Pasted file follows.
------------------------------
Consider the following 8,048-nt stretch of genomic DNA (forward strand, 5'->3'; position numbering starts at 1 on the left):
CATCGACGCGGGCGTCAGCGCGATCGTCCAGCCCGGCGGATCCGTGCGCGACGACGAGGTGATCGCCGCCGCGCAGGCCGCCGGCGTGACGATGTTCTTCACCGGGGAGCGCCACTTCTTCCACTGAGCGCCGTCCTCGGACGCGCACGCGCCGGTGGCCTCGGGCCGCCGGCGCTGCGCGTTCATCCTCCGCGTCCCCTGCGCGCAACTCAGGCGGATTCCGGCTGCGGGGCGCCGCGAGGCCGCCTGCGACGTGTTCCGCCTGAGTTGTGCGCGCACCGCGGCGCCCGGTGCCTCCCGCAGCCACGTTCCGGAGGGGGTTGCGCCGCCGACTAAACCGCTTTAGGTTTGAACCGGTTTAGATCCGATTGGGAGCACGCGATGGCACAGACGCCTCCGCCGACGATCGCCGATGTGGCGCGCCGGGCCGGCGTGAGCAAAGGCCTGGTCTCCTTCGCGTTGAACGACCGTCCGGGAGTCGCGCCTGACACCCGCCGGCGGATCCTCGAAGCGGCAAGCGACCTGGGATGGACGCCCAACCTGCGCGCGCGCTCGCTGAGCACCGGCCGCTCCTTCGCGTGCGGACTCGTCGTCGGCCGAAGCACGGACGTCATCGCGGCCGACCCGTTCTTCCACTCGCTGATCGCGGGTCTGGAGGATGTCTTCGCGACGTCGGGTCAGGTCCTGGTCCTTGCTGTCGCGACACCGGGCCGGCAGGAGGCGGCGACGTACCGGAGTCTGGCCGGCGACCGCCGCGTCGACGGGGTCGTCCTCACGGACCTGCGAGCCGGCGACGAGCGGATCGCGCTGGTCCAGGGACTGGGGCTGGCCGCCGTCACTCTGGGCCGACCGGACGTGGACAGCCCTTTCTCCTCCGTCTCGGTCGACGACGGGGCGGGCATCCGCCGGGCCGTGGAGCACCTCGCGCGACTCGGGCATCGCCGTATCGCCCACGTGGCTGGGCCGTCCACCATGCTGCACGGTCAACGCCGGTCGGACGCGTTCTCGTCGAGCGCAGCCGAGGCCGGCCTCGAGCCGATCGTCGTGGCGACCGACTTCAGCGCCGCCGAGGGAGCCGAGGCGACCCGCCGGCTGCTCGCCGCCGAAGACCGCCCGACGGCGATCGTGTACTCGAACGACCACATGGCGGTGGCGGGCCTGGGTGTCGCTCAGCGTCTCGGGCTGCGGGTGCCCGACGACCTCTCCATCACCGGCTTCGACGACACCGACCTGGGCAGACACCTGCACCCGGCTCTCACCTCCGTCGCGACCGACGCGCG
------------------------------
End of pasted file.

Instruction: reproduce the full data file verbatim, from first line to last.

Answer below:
Consider the following 8,048-nt stretch of genomic DNA (forward strand, 5'->3'; position numbering starts at 1 on the left):
CATCGACGCGGGCGTCAGCGCGATCGTCCAGCCCGGCGGATCCGTGCGCGACGACGAGGTGATCGCCGCCGCGCAGGCCGCCGGCGTGACGATGTTCTTCACCGGGGAGCGCCACTTCTTCCACTGAGCGCCGTCCTCGGACGCGCACGCGCCGGTGGCCTCGGGCCGCCGGCGCTGCGCGTTCATCCTCCGCGTCCCCTGCGCGCAACTCAGGCGGATTCCGGCTGCGGGGCGCCGCGAGGCCGCCTGCGACGTGTTCCGCCTGAGTTGTGCGCGCACCGCGGCGCCCGGTGCCTCCCGCAGCCACGTTCCGGAGGGGGTTGCGCCGCCGACTAAACCGCTTTAGGTTTGAACCGGTTTAGATCCGATTGGGAGCACGCGATGGCACAGACGCCTCCGCCGACGATCGCCGATGTGGCGCGCCGGGCCGGCGTGAGCAAAGGCCTGGTCTCCTTCGCGTTGAACGACCGTCCGGGAGTCGCGCCTGACACCCGCCGGCGGATCCTCGAAGCGGCAAGCGACCTGGGATGGACGCCCAACCTGCGCGCGCGCTCGCTGAGCACCGGCCGCTCCTTCGCGTGCGGACTCGTCGTCGGCCGAAGCACGGACGTCATCGCGGCCGACCCGTTCTTCCACTCGCTGATCGCGGGTCTGGAGGATGTCTTCGCGACGTCGGGTCAGGTCCTGGTCCTTGCTGTCGCGACACCGGGCCGGCAGGAGGCGGCGACGTACCGGAGTCTGGCCGGCGACCGCCGCGTCGACGGGGTCGTCCTCACGGACCTGCGAGCCGGCGACGAGCGGATCGCGCTGGTCCAGGGACTGGGGCTGGCCGCCGTCACTCTGGGCCGACCGGACGTGGACAGCCCTTTCTCCTCCGTCTCGGTCGACGACGGGGCGGGCATCCGCCGGGCCGTGGAGCACCTCGCGCGACTCGGGCATCGCCGTATCGCCCACGTGGCTGGGCCGTCCACCATGCTGCACGGTCAACGCCGGTCGGACGCGTTCTCGTCGAGCGCAGCCGAGGCCGGCCTCGAGCCGATCGTCGTGGCGACCGACTTCAGCGCCGCCGAGGGAGCCGAGGCGACCCGCCGGCTGCTCGCCGCCGAAGACCGCCCGACGGCGATCGTGTACTCGAACGACCACATGGCGGTGGCGGGCCTGGGTGTCGCTCAGCGTCTCGGGCTGCGGGTGCCCGACGACCTCTCCATCACCGGCTTCGACGACACCGACCTGGGCAGACACCTGCACCCGGCTCTCACCTCCGTCGCGACCGACGCGCG